ALBANIA:  “One Night’s Anger” – Hersi.  Like Iceland, this entry won its national final performed in its original language, Albanian, as “Zemërimi i nje natë” (and the artist was identified with her full name, Herciana Matmuja).  But unlike Iceland, I think it sounded a bit more haunting in it’s original language, as the English version sounded a bit watered down that it sounded less than special as a result.  But it might still garner enough support to qualify to the finals.

RUSSIA:  “Shine” – Tolmachevy Sisters.  These blonde twin sisters previously had Eurovision experience, competing at the 2006 Junior Eurovision contest (meant for singers below 16 years old) at the age of nine and winning it.  Since they are now 17-year-old teenagers, they are old enough to compete in the big leagues.  This slice of 1960s-style Phil Spector wall-of-sound pop is appealing enough, but I feel with the current sentiment due to the political situation in Ukraine, these innocent comely twins might bear the brunt of the expected backlash–in any other year, this would probably fare high up in the Top Five in the finals–but in this kind of year, they will probably be lucky to advance to the finals.  It’s interesting to note that they came up with two video versions–the first version submitted to the EBU is a bland pastel color video, while the new official video is more visually interesting set in black-and-white.

AZERBAIJAN:  “Start a Fire” – Dilara Kazamova.  This is a very dignified, stately, passionately well-sung ballad.  It’s a cinch that Azerbaijan will advance to the finals, and be successful–I don’t think it will rank as high as its terrific preceding entry, but it is likely to sustain its Top 10 streak since it joined in 2008,

COMING UP: THE  1ST SEMI-FINAL, 2ND HALF, plus “Fearful” Forecast for those who will advance to the finals.




The Bb. Pilipinas 2014 court with Miss Universe 2013 Gabriela Isler

With the exception of the shocking exclusion of Pia Wurzbach, the ladies who made the final court are a worthy and deserving lot.  I would’ve awarded the titles rather differently, though, but I still respect the eventual final results.

2ND RUNNER-UP:  BINIBINING 27 – Hannah Ruth Sison.  After missing the final cut altogether, I’m glad that she is vindicated with a high placement.  I’m just glad that she finally got to outrank Ellore Punzalan (who made the cut at her expense last year).  But outranking Pia Wurtzbach is another question, though I still salute her consistently strong performance all throughout.  In the question-and-answer round she was asked by La Salle basketball player Jeron Teng regarding if she would fall in love and marry someone outside of her religion and her reasons why or why not.  Her response:  ” If I were to fall in love outside of my religion, I would. Because for me it’s not about what you are, you should not condemn any person because of their religion. Love is what you need to get into a relationship and that’s why I would marry someone or I would fall in love with someone who is not even part of my religion.”  It’s generally a strong and solid stance, even if perhaps Miss Universe 2011 3rd runner-up Shamcey Supsup (who was asked the same question at Miss Universe) would disagree.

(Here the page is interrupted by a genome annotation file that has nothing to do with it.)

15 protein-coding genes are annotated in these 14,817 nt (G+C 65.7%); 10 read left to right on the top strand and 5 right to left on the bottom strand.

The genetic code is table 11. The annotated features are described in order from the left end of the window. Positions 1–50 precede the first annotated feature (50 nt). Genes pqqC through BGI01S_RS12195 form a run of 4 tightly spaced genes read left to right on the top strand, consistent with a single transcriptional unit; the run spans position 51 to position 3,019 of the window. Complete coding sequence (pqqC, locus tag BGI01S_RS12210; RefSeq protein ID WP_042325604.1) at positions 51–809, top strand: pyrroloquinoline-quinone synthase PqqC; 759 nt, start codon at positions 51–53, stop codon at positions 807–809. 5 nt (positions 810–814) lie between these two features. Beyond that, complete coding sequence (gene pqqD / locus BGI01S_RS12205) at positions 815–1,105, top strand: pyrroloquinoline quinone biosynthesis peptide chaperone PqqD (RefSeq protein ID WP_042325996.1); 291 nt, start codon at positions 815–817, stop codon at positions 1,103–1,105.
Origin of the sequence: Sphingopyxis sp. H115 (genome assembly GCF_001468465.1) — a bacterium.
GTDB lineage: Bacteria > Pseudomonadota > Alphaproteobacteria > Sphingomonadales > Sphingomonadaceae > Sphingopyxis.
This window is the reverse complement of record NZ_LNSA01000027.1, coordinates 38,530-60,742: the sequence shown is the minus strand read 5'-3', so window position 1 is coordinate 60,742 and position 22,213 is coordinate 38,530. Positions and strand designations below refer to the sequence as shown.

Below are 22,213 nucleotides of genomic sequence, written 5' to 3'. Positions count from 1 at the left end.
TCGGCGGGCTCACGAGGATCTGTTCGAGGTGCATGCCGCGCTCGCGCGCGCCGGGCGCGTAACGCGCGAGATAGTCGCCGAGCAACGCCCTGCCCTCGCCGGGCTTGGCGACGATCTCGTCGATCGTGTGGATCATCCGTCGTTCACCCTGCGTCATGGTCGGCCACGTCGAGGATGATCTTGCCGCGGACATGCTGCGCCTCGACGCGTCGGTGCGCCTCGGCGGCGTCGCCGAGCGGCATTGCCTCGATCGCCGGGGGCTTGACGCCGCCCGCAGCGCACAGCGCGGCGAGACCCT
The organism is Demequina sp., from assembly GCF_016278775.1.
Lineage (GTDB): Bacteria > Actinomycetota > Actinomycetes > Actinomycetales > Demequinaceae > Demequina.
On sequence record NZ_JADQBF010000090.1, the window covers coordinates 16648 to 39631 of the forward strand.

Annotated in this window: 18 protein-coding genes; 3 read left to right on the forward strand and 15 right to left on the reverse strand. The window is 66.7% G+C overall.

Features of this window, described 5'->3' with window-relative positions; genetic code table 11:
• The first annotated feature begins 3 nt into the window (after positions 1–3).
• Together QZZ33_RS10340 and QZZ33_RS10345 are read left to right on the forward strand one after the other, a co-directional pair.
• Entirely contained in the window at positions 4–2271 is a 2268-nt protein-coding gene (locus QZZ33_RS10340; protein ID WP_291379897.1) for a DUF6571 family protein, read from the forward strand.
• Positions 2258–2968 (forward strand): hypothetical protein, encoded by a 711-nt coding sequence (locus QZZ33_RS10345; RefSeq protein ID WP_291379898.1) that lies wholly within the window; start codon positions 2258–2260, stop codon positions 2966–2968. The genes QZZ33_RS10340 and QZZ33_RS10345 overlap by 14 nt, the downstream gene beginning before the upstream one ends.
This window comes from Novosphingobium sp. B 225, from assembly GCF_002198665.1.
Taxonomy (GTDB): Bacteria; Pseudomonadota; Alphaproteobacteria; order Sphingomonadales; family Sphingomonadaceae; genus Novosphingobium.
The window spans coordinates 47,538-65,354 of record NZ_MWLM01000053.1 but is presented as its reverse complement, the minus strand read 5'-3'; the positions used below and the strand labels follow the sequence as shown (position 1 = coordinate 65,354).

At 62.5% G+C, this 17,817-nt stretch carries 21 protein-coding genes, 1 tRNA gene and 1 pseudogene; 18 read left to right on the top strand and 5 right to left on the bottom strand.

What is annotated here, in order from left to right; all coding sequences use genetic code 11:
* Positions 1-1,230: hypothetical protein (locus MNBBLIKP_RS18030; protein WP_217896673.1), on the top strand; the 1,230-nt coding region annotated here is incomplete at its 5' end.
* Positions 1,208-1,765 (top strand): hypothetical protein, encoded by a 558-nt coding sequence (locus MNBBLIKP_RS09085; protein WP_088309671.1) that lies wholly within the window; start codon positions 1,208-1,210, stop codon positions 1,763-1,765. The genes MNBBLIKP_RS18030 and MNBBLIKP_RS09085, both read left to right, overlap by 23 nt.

1ST RUNNER-UP:  BINIBINING 11 – Laura Victoria Lehman.  She may not make as big a splash on photos or onstage as the likes of a Kris Tiffany Janson or an Yvethe Santiago or even a Pia Wurtzbach, but she still made the right kind of impact that she deserved to go as far as she did.  The topnotch communication skills she had showcased in the TV special The Road to the Crown was in full effect when she answered Mexican Ambassador Julio Camareña’s question about what city in the world best suits her character: ” I think the city in the world that best suits my character would be Amsterdam. I love the city. It’s very liberal. People are able to have fun and yet they follow rules at the same time. It is a city that I would like to visit one day. It is a city that definitely represents my fun personality.”  In my reckoning her answer should have given her one of the titles, but I think some of the judges docked her a bit for not citing a Philippine city, but still, she gave an honest, sincere answer, and she speaks confidently in perfect English to boot.  If she decides to try again, she could probably nail a title one of these days.

BB. PILIPINAS – TOURISM:  BINIBINING 4 – Parul Shah.  In my reckoning, I though she would’ve been first runner-up with Laura Lehman having a title.  But I can understand that the judges liked her more exotic features that they gave her the edge and so she was granted a title.  She was asked by TV newscaster/journalist Korina Sanchez about the current event that has affected her the most and why.  She gave an appropriately relevant and current response:  “: I’ll have to say it’s [the news] about the Malaysia Airlines [flight] that went down. My sincere love and compassion goes out to all the families who lost their love ones. All I can say is that we shouldn’t lose faith in God.”